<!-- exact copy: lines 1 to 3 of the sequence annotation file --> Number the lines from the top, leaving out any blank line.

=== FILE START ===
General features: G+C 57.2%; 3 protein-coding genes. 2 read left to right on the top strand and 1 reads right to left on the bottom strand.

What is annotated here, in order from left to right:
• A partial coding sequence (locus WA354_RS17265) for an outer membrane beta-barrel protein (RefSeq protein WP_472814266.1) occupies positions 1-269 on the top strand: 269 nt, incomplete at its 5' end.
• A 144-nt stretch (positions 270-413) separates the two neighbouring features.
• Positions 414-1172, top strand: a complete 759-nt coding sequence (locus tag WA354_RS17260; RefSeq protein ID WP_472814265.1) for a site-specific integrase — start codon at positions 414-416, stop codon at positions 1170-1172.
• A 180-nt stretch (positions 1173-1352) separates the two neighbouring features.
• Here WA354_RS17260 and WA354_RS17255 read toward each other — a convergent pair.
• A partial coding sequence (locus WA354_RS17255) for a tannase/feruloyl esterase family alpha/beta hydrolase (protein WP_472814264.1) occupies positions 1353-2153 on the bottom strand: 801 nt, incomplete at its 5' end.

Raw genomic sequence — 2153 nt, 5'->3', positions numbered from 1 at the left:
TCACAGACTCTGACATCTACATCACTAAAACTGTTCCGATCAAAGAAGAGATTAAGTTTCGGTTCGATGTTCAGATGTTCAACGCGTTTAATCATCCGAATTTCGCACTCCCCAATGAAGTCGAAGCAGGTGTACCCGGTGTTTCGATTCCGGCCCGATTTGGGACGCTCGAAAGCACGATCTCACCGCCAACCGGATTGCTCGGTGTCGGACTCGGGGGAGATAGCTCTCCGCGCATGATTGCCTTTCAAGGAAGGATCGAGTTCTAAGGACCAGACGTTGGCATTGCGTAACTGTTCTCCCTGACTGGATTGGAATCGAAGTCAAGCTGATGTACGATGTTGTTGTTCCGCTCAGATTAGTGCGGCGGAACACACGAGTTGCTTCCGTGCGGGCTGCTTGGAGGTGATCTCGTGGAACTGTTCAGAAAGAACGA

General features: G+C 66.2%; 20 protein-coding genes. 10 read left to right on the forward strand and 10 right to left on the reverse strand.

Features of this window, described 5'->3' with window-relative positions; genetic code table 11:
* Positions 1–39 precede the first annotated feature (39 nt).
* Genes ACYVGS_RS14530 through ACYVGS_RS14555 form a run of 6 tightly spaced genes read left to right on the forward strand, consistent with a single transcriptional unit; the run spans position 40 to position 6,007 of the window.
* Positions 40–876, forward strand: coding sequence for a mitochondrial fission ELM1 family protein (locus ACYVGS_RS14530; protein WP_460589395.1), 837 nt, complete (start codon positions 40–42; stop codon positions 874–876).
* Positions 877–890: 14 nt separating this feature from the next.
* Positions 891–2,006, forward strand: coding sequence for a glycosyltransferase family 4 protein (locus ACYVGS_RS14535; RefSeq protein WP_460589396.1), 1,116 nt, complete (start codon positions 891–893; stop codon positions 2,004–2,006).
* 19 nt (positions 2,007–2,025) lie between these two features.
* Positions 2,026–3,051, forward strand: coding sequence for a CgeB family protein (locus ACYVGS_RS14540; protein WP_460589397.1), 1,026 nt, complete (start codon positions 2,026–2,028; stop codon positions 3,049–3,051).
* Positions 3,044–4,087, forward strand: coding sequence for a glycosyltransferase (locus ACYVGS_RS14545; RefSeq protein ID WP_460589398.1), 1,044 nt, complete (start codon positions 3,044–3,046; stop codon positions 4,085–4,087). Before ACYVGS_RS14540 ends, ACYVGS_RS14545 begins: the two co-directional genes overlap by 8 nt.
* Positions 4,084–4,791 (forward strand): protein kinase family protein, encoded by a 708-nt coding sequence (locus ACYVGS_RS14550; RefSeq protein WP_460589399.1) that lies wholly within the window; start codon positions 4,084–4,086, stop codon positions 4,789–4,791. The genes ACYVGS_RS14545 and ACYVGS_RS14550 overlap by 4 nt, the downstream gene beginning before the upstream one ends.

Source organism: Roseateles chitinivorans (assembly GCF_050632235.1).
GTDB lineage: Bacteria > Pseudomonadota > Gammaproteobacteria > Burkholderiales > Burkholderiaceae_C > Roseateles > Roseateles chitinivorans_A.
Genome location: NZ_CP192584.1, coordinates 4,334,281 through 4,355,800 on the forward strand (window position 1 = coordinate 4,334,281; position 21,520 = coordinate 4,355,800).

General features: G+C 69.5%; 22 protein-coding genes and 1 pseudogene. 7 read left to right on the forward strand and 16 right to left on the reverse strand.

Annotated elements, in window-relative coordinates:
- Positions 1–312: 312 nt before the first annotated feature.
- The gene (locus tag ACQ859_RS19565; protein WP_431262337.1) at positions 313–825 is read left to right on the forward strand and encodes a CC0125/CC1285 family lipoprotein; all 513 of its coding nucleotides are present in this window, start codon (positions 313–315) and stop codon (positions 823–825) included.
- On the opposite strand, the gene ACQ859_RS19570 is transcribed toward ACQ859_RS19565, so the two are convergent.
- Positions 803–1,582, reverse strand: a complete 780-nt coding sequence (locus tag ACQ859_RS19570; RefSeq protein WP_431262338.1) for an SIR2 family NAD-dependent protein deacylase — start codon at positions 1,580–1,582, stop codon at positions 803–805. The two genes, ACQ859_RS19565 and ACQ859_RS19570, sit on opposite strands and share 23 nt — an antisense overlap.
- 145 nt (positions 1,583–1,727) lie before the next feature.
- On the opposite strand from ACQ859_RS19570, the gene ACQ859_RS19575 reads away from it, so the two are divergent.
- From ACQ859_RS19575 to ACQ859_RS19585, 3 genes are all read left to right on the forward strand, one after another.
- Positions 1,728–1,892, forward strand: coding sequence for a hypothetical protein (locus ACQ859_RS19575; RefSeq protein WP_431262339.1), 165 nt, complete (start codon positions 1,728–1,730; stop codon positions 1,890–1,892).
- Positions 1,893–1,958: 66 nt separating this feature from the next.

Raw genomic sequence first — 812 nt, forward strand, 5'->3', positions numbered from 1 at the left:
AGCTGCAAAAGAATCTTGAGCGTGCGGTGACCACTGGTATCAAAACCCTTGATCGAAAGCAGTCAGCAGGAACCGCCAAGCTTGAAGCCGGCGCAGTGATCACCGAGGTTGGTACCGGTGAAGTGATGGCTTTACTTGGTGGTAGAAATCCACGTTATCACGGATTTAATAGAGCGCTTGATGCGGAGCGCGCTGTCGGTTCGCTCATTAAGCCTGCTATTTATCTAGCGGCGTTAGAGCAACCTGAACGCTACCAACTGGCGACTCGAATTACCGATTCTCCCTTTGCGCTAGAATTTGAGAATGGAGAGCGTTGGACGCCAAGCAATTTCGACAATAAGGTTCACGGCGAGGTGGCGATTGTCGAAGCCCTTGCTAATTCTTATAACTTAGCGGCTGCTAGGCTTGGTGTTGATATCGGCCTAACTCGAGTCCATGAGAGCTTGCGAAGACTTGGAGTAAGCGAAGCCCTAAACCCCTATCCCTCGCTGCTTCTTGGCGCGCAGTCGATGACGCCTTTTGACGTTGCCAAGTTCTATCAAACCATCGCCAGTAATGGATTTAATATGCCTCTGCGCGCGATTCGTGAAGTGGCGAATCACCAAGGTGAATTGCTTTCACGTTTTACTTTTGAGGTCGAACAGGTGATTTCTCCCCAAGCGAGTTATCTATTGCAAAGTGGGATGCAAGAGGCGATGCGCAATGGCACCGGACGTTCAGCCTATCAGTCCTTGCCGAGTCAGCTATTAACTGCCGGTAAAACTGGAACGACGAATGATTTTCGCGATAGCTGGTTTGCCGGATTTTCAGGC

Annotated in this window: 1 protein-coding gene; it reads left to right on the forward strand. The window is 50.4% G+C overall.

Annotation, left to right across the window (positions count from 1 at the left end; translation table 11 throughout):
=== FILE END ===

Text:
General features: G+C 57.2%; 3 protein-coding genes. 2 read left to right on the top strand and 1 reads right to left on the bottom strand.

What is annotated here, in order from left to right:
• A partial coding sequence (locus WA354_RS17265) for an outer membrane beta-barrel protein (RefSeq protein WP_472814266.1) occupies positions 1-269 on the top strand: 269 nt, incomplete at its 5' end.